As Shopee losses widen and expenses rise, billionaire Forrest Li’s sea sinks farther into the red.

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As Shopee losses widen and expenses rise, billionaire Forrest Li's sea sinks farther into the red.

 

Sea Ltd., which is owned by billionaire Forrest Li, continued to lose money in the first quarter as losses at its e-commerce platform Shopee deepened and expenses increased.

The e-commerce and gaming behemoth from Singapore announced on Tuesday that its first-quarter net loss increased to $580 million from $422 million. While overall revenue increased by 64% to $2.9 billion, operational expenses increased by 68 percent to $1.7 billion, owing primarily to greater marketing and research and development spending, according to the business.

 

Sea is consolidating its e-commerce activities after an aggressive global expansion effort in recent years, which has resulted in growing losses. Sea left India and France in March to concentrate on important markets in Brazil, Southeast Asia, and Taiwan. While e-commerce revenue surged by 64% to $1.5 billion year over year, Shopee’s operational losses increased by 77% to $810.6 million.

“We effectively negotiated the tremendous uncertainties brought on by the epidemic over the past two years to capture the significant growth potential provided to us across all companies,” Li said in a statement. “As we approach a new phase, we know that current macro trends and uncertainties may have an immediate or medium-term impact on our region and the world.”

 

Consumers returning to work after pandemic lockdowns in the last two years are starting to cut back on internet purchases as the Russian invasion of Ukraine, rising interest rates, and skyrocketing commodity prices impair the global economic picture.

While income from digital entertainment—most Sea’s profitable business—grew 45 percent to $1.1 billion in the first quarter, bookings fell 26 percent to $800 million. After India banned its main mobile game Free Fire in February, active users of its gaming platform fell 5% to 615.9 million.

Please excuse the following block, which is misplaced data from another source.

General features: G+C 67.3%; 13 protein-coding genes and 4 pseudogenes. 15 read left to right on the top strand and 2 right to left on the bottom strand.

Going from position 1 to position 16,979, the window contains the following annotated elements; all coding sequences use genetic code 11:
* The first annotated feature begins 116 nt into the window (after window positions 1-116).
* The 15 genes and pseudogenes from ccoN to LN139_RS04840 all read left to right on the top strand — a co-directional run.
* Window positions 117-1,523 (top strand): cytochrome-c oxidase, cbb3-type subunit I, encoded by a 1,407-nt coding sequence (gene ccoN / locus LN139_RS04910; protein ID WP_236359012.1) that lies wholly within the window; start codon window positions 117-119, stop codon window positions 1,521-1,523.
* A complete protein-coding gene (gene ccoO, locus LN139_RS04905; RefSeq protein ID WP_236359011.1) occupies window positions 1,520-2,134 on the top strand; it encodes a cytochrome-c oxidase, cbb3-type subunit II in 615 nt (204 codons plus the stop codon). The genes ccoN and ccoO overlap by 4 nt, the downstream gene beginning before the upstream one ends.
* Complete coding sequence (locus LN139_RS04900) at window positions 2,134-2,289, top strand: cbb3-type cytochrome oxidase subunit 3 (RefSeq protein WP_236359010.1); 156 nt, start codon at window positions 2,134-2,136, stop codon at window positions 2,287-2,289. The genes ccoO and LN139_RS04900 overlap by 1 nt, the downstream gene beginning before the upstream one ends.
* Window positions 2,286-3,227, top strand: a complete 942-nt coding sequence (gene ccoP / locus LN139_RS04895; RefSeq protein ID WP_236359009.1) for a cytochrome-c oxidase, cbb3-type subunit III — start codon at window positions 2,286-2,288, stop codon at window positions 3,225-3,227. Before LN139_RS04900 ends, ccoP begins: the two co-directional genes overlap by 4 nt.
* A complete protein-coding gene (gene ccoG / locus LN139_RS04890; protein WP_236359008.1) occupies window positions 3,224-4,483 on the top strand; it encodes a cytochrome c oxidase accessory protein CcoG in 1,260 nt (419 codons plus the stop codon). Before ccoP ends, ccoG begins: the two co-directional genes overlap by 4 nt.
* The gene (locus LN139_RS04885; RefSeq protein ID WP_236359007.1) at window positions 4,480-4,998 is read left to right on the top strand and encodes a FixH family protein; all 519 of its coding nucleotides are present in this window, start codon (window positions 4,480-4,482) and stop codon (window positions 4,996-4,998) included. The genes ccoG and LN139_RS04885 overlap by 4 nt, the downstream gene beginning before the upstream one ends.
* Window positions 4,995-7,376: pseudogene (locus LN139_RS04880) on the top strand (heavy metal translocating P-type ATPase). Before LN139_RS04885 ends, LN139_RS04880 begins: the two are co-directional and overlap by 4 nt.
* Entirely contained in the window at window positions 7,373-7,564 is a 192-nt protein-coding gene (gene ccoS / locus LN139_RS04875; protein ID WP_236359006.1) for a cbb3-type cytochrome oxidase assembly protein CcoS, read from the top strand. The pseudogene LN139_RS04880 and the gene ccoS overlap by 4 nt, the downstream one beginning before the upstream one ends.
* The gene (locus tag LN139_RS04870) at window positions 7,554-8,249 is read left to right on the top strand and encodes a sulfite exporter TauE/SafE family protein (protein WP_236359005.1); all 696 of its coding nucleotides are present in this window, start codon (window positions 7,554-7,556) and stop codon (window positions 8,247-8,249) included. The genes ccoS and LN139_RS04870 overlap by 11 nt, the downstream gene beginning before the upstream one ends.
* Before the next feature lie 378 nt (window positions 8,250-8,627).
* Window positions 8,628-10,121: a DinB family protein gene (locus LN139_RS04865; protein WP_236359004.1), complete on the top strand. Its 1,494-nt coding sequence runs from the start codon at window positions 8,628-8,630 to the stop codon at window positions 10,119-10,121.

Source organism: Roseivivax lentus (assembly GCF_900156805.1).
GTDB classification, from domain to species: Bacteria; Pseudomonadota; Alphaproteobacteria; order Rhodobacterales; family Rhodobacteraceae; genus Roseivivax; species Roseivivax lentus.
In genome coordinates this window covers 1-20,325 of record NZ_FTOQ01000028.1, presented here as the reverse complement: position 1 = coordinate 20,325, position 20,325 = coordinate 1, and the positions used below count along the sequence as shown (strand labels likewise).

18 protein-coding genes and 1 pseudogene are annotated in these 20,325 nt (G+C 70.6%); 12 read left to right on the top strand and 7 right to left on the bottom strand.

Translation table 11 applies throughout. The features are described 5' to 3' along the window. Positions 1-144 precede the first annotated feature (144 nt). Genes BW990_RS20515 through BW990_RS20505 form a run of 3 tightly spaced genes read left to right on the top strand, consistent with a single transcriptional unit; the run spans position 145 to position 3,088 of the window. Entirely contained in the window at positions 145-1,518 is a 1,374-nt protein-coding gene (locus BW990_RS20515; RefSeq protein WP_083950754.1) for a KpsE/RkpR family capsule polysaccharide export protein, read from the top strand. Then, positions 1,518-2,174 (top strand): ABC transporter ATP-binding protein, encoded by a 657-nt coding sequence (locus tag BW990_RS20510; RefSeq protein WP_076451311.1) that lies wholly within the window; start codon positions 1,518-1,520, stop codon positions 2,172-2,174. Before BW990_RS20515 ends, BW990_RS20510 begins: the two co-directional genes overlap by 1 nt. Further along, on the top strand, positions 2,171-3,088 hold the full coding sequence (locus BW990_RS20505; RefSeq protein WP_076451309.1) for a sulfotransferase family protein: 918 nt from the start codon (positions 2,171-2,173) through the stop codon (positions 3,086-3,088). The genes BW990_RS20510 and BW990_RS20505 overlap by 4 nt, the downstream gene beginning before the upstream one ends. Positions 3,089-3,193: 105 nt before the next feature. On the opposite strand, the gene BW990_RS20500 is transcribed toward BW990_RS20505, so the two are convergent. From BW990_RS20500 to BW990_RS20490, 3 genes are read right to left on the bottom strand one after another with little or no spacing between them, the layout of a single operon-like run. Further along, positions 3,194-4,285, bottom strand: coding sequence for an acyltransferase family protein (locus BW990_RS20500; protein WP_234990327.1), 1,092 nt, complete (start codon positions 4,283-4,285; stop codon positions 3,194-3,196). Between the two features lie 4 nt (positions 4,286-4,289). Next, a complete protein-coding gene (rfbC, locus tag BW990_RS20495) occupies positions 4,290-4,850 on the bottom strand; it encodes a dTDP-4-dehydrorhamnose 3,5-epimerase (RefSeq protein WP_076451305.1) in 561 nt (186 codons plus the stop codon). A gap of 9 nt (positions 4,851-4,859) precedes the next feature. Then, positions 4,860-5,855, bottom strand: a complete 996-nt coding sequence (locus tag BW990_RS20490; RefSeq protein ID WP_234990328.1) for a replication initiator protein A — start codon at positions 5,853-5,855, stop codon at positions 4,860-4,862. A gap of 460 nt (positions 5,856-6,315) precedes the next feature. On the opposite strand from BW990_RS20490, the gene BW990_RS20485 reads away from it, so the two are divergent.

The prohibition in India, combined with Tencent’s decision to reduce its ownership in the company, caused a selloff in Sea’s stock, which has fallen over 80% from its all-time high of $366.99 per share in October. Since its launch on the New York Company Exchange in 2017, the stock has risen in value, with gains accelerated during the pandemic, when demand for Sea’s online gaming, e-commerce, and payments businesses rose until Tencent began selling Sea shares.

The decline in Sea’s stock price has dragged down the fortunes of the company’s three cofounders, with Sea chairman Li’s real-time net worth falling to $4.6 billion this week from $15.9 billion when the list of Singapore’s 50 Richest was published in August. Sea was founded by Li, Gang Ye, and David Chen in 2009, the same year the three launched Garena, an online gaming platform. The partners are naturalised Singapore residents who are originally from mainland China.

 

The decline in Sea’s stock price has dragged down the fortunes of the company’s three cofounders, with Sea chairman Li’s real-time net worth falling to $4.6 billion this week from $15.9 billion when the list of Singapore’s 50 Richest was published in August. Sea was founded by Li, Gang Ye, and David Chen in 2009, the same year the three launched Garena, an online gaming platform. The partners are naturalised Singapore residents who are originally from mainland China.

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Katherine

About the Author: Katherine

Katherine is a passionate digital nomad with a major in English language and literature, a word connoisseur who loves writing about raging technologies, digital marketing, and career conundrums.

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